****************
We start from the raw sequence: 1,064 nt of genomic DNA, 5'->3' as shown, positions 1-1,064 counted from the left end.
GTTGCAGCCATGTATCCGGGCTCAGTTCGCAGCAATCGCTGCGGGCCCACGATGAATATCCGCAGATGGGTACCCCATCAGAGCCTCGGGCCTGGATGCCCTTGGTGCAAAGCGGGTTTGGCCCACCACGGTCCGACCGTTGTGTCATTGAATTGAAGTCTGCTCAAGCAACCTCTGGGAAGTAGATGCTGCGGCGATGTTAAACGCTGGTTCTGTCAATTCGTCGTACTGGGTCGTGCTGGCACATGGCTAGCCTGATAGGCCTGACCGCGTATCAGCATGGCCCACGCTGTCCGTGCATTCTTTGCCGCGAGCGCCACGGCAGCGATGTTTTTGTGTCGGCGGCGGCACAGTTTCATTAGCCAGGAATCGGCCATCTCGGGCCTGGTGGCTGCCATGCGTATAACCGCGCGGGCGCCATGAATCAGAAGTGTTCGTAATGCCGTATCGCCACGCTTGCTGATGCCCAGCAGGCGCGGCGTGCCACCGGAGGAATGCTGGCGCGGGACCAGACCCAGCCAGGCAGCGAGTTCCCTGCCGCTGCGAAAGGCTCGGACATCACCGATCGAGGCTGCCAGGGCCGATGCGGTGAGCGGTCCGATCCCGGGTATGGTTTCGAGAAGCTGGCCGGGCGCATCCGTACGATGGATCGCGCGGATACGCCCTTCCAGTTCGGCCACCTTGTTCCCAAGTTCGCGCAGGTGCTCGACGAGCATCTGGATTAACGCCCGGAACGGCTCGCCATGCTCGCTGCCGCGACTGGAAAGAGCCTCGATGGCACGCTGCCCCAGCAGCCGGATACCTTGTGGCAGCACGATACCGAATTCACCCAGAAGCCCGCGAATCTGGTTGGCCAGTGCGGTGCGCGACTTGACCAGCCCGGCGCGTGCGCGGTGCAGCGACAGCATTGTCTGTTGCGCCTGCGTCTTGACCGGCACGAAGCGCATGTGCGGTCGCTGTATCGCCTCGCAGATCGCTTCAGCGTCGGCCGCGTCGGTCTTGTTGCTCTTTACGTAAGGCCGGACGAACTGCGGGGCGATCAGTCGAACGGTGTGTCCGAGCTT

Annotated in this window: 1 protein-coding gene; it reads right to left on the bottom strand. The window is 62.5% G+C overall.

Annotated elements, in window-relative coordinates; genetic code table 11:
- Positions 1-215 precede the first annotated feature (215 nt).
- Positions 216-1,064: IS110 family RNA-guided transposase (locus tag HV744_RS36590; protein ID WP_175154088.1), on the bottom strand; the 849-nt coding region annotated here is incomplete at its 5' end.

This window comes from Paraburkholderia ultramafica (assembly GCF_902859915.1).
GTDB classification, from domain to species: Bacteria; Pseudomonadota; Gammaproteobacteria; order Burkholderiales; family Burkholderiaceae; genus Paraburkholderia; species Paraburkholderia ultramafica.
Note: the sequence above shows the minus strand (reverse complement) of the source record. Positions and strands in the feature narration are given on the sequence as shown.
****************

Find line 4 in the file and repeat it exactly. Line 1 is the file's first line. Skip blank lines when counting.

Annotated elements, in window-relative coordinates; genetic code table 11: